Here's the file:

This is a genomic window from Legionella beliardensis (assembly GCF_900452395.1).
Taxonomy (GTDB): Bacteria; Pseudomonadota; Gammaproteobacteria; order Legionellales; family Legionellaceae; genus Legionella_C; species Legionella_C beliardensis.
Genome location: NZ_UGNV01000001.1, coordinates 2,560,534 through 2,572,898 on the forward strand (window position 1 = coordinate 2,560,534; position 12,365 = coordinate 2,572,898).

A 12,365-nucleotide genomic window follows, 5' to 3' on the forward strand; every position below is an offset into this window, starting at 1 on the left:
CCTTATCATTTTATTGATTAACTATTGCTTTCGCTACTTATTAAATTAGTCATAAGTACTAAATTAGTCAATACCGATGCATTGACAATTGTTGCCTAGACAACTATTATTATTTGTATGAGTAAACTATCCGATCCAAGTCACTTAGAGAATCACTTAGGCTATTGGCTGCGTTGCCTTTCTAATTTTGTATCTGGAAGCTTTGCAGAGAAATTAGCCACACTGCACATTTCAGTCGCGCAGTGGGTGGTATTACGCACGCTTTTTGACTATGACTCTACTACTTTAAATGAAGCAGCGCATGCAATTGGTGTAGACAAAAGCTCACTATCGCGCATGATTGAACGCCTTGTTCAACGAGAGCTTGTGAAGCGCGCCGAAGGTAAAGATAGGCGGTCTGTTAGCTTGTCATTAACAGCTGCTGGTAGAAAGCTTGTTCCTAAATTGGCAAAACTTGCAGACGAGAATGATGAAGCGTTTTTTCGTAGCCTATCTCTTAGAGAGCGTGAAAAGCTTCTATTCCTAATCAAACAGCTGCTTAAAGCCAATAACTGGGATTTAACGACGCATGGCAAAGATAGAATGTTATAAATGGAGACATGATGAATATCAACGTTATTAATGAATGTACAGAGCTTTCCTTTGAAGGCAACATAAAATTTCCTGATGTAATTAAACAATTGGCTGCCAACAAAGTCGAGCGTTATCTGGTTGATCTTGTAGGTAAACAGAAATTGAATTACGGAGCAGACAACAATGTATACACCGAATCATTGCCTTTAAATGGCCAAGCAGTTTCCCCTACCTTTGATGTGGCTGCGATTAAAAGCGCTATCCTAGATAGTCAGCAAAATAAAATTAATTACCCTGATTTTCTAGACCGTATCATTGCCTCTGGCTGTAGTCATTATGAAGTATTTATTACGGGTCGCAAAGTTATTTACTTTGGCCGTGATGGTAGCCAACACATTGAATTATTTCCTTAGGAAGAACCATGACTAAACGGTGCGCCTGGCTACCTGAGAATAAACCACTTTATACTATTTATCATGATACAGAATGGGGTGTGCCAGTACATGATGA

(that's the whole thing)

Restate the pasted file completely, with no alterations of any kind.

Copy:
This is a genomic window from Legionella beliardensis (assembly GCF_900452395.1).
Taxonomy (GTDB): Bacteria; Pseudomonadota; Gammaproteobacteria; order Legionellales; family Legionellaceae; genus Legionella_C; species Legionella_C beliardensis.
Genome location: NZ_UGNV01000001.1, coordinates 2,560,534 through 2,572,898 on the forward strand (window position 1 = coordinate 2,560,534; position 12,365 = coordinate 2,572,898).

A 12,365-nucleotide genomic window follows, 5' to 3' on the forward strand; every position below is an offset into this window, starting at 1 on the left:
CCTTATCATTTTATTGATTAACTATTGCTTTCGCTACTTATTAAATTAGTCATAAGTACTAAATTAGTCAATACCGATGCATTGACAATTGTTGCCTAGACAACTATTATTATTTGTATGAGTAAACTATCCGATCCAAGTCACTTAGAGAATCACTTAGGCTATTGGCTGCGTTGCCTTTCTAATTTTGTATCTGGAAGCTTTGCAGAGAAATTAGCCACACTGCACATTTCAGTCGCGCAGTGGGTGGTATTACGCACGCTTTTTGACTATGACTCTACTACTTTAAATGAAGCAGCGCATGCAATTGGTGTAGACAAAAGCTCACTATCGCGCATGATTGAACGCCTTGTTCAACGAGAGCTTGTGAAGCGCGCCGAAGGTAAAGATAGGCGGTCTGTTAGCTTGTCATTAACAGCTGCTGGTAGAAAGCTTGTTCCTAAATTGGCAAAACTTGCAGACGAGAATGATGAAGCGTTTTTTCGTAGCCTATCTCTTAGAGAGCGTGAAAAGCTTCTATTCCTAATCAAACAGCTGCTTAAAGCCAATAACTGGGATTTAACGACGCATGGCAAAGATAGAATGTTATAAATGGAGACATGATGAATATCAACGTTATTAATGAATGTACAGAGCTTTCCTTTGAAGGCAACATAAAATTTCCTGATGTAATTAAACAATTGGCTGCCAACAAAGTCGAGCGTTATCTGGTTGATCTTGTAGGTAAACAGAAATTGAATTACGGAGCAGACAACAATGTATACACCGAATCATTGCCTTTAAATGGCCAAGCAGTTTCCCCTACCTTTGATGTGGCTGCGATTAAAAGCGCTATCCTAGATAGTCAGCAAAATAAAATTAATTACCCTGATTTTCTAGACCGTATCATTGCCTCTGGCTGTAGTCATTATGAAGTATTTATTACGGGTCGCAAAGTTATTTACTTTGGCCGTGATGGTAGCCAACACATTGAATTATTTCCTTAGGAAGAACCATGACTAAACGGTGCGCCTGGCTACCTGAGAATAAACCACTTTATACTATTTATCATGATACAGAATGGGGTGTGCCAGTACATGATGA